A bone spur is an abnormal bone growth. In the spine, they occur on the vertebrae. Despite what the name implies, the spurs are rarely sharp. They are not threatening, but they can cause inflammation and interfere with the function of other parts in the spine, like ligaments, discs, tendons and nerves. A bone spur is also referred to as an osteophyte.
Bone spurs can result from two different causes:
- A response to pressure, rubbing or stress on the bone that happens over a long period of time, usually as the discs that act as shock absorbers between the vertebrae of the spine deteriorate. Your body detects this is a problem that needs to be repaired, and tries to do so by growing extra bone.
- Osteoarthritis, which is a result of the normal aging process that breaks down cartilage, the tissue that covers the ends of bones. This causes pain and swelling, resulting the body creating bone spurs to try to correct the problem.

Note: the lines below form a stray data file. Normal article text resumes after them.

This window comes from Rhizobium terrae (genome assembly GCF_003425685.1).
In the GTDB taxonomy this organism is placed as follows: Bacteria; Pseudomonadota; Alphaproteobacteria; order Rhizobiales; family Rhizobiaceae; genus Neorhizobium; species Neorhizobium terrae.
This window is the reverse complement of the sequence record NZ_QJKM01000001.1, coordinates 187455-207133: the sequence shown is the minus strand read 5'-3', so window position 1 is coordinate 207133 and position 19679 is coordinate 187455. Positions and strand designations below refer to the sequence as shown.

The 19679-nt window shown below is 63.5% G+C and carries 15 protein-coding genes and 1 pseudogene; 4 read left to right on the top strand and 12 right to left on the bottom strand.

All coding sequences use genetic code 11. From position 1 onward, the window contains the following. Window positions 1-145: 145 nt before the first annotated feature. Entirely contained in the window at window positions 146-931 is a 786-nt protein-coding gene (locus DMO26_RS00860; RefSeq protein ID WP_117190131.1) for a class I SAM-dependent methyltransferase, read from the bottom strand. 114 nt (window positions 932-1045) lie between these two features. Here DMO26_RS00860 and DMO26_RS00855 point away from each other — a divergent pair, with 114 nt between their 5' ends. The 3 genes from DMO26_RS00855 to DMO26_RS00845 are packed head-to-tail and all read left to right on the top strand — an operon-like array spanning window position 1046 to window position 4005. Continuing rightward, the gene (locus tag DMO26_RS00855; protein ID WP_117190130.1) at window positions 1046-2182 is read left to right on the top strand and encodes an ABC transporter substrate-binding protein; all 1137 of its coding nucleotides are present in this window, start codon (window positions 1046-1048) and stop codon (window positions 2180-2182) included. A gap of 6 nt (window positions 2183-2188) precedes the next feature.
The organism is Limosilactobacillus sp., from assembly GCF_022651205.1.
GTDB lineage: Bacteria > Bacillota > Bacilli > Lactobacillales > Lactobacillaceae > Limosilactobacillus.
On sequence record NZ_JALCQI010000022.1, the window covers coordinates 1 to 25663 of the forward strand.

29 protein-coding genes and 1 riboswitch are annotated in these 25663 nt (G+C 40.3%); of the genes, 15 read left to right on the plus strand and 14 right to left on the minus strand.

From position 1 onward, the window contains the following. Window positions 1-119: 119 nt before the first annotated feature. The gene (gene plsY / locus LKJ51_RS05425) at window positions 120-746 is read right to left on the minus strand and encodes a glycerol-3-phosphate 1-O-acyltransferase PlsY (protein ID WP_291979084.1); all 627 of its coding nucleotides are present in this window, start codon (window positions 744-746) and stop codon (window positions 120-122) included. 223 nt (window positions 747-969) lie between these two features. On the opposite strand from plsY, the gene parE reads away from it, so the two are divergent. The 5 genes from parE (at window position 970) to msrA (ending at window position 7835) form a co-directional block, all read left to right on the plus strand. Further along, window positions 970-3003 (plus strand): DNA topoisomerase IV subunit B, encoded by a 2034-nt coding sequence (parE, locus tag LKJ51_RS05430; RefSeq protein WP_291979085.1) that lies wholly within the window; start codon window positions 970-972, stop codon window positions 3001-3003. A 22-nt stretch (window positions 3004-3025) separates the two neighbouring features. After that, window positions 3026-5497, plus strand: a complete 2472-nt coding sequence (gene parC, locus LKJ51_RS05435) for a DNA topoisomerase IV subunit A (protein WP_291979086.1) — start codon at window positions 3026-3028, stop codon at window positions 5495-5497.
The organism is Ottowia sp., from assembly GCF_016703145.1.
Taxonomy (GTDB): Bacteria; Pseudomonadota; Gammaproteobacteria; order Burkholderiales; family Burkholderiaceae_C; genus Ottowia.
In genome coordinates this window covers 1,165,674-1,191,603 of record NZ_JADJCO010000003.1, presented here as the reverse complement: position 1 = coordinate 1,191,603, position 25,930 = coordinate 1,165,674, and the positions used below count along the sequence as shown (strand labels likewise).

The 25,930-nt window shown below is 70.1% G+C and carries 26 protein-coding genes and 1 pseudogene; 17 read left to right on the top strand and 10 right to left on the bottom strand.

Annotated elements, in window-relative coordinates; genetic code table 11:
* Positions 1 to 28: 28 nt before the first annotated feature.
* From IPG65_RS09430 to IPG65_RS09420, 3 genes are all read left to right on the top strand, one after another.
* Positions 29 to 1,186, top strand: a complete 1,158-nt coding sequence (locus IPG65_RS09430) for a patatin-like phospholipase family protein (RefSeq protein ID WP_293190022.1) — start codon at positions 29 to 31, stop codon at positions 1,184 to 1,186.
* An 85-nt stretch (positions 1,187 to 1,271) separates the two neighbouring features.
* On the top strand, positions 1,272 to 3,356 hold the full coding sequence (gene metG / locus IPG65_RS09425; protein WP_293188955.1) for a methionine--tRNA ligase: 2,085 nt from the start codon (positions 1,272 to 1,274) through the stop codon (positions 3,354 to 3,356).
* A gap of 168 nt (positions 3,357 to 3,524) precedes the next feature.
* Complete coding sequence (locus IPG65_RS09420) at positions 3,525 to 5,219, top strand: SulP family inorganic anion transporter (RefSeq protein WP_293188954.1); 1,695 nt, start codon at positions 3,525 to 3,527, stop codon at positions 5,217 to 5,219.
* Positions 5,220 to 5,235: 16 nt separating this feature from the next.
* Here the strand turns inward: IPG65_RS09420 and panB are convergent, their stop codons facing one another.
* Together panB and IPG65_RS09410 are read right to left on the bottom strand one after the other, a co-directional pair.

- Back ache
- Pain, numbness or weakness in other areas of the body depending in where on the spine the bone spur has formed. You may experience shooting or radiating pain in your arms, leg or neck
First step toward diagnosis will be a physical exam by one of our physicians. A bone spur and its effects can also be diagnosed by X-Ray, MRI, myelogram, bone scan, discography, CT scan, or EMG.
We have several methods of treating bone spurs.
- Physical Therapy. Often, bone spurs discs can be treated nonsurgically by strengthening the muscles of the back and core through physical therapy and exercise. This treatment also includes stretching exercises that help relieve pain.
- Medication. We may prescribe anti-inflammatory medications to reduce the pain and swelling associated with a herniated disc.
- Surgery. If surgery is required for a bone spur disc, treatment can often be provided in an outpatient setting with a minimally invasive surgical procedure. The procedures are completed either in our spine dedicated surgical center or the local spine accredited hospital.
Types of possible surgery: